10. Lincoln has no heirs
Although Abraham Lincoln and his wife Mary Todd Lincoln produced four sons, there are no living descendants today. Three of their sons died before the age of twenty. Edward died at the age of four, Willie at twelve and Tad at the age of eighteen. Robert was the only child to live to adulthood and his last known descendant died in 1985.
9. Lincoln’s son was saved by his assassin’s brother
Shortly before his father was assassinated, Robert Lincoln was at at train station where he fell between the platform and the train as the train began to move. He was pulled to safety by a prominent actor of the time named Edwin Booth. Edwin was the brother of John Wilkes Booth, who would later assassinate President Lincoln.
8. Lincoln fought in the Civil War…sort of
Lincoln felt as the leader of the nation’s military, the president should be fighting in the Civil War but obviously couldn’t because of his duties. When J. Summerfield Staples heard this, he volunteered to fight as a substitute for Lincoln. Staples was the son of an Army chaplain and both he and his father fought in and survived the war.
7. Lincoln’s beard was historic
Lincoln was the first president to sport a beard while serving in office.
6. Lincoln was an inventor
Lincoln was the first and only president to ever obtain a patent. He was mechanically inclined and like to take things apart just to see how they worked. In 1849, he got a patent for a device to lift ships over shoals by way of a buoying mechanism. His invention, US Patent No. 6, 469 never made it into practical use.
5. Lincoln supported women’s rights
Abraham Lincoln was the first major political figure to suggest extending the right to vote to women. Twelve years before the first woman’s rights convention occurred, Lincoln, then a state legislator, made a statement to an Illinois paper supporting “female suffrage”.
4. Lincoln had the first inaugural photograph
Lincoln was the first president to be photographed at his inauguration. Standing close to Lincoln in the photo is his future assassin, John Wilkes Booth.
3. Lincoln’s son was a Presidential death magnet
Robert Lincoln was close to three separate presidential assassinations. He was invited to Ford Theater the night his father was assassinated. However, he had declined the invitation and remained at the White House instead. He was invited to meet President James Garfield at a train station in Washington, D.C. where he was an eyewitness to Garfield’s assassination. Robert was also invited to a New York fair, where he was present at the time President William McKinley was assassinated.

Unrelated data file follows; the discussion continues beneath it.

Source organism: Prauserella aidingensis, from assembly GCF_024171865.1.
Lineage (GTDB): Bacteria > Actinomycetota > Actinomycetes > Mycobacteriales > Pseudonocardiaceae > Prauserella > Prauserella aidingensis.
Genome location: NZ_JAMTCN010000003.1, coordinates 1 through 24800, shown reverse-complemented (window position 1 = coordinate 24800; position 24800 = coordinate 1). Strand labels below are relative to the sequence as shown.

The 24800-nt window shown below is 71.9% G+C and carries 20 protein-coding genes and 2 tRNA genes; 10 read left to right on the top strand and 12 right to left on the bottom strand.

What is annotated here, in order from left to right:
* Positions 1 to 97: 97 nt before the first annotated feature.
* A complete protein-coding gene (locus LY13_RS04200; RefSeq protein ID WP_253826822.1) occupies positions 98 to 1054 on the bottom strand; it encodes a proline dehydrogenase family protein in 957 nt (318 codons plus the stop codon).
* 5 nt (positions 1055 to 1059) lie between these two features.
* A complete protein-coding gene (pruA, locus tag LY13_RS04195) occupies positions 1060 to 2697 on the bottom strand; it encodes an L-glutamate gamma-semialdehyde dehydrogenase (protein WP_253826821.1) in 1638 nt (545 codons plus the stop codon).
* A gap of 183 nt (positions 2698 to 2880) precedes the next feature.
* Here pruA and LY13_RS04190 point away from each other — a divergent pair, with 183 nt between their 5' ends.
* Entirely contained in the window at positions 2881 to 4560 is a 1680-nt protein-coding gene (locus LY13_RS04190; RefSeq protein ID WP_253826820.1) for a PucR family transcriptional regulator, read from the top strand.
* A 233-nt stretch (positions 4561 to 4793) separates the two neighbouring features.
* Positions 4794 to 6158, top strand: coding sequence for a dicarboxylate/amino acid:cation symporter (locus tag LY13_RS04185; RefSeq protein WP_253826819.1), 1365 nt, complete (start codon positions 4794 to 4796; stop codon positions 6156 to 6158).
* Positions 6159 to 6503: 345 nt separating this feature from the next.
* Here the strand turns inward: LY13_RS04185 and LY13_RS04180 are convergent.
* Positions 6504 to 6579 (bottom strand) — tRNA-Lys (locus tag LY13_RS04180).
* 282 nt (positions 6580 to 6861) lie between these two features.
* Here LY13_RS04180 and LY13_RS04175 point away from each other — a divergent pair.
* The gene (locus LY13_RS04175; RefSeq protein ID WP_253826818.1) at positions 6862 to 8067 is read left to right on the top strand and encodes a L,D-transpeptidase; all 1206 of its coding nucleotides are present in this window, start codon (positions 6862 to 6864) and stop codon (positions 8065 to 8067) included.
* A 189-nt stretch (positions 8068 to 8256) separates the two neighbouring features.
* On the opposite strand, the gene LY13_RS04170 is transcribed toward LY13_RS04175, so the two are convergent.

2. Lincoln had a premonition he would be killed
Not long before he was assassinated, Lincoln spoke of a dream where he heard someone weeping in the White House. When he found the room it was coming from, he asked who had died. He was told it was the president. He approached the coffin to peer in and saw his own face.
1. The Lincoln-Kennedy coincidences
There are several strange coincidences between Abraham Lincoln and John F. Kennedy. Although you can likely find similar coincidences between other presidents if you look hard enough, we’ll leave it up to you to decide whether it’s mere coincidence or something more mysterious. Nevertheless, here they are:
- Both men were shot in the head on a Friday.
- Lincoln and Kennedy were elected to Congress 100 years apart. Lincoln was elected in 1846, Kennedy was elected in 1946.
- Lincoln and Kennedy were elected to the presidency 100 years apart. Lincoln was elected in 1860, Kennedy was elected in 1960.
- Both men’s successors were named Johnson. Lincoln’s was Andrew Johnson, Kennedy’s was Lyndon Johsnon.
- Andrew Johnson was born in 1808 while Lyndon Johnson was born in 1908, another 100 year difference.
- Both men were assassinated by men who were known by three names. Lincoln was assassinated by John Wilkes Booth, Kennedy was assassinated by Lee Harvey Oswald.
- The names Lincoln and Kennedy both contain seven letters.
- The names of their assassins contain fifteen letters.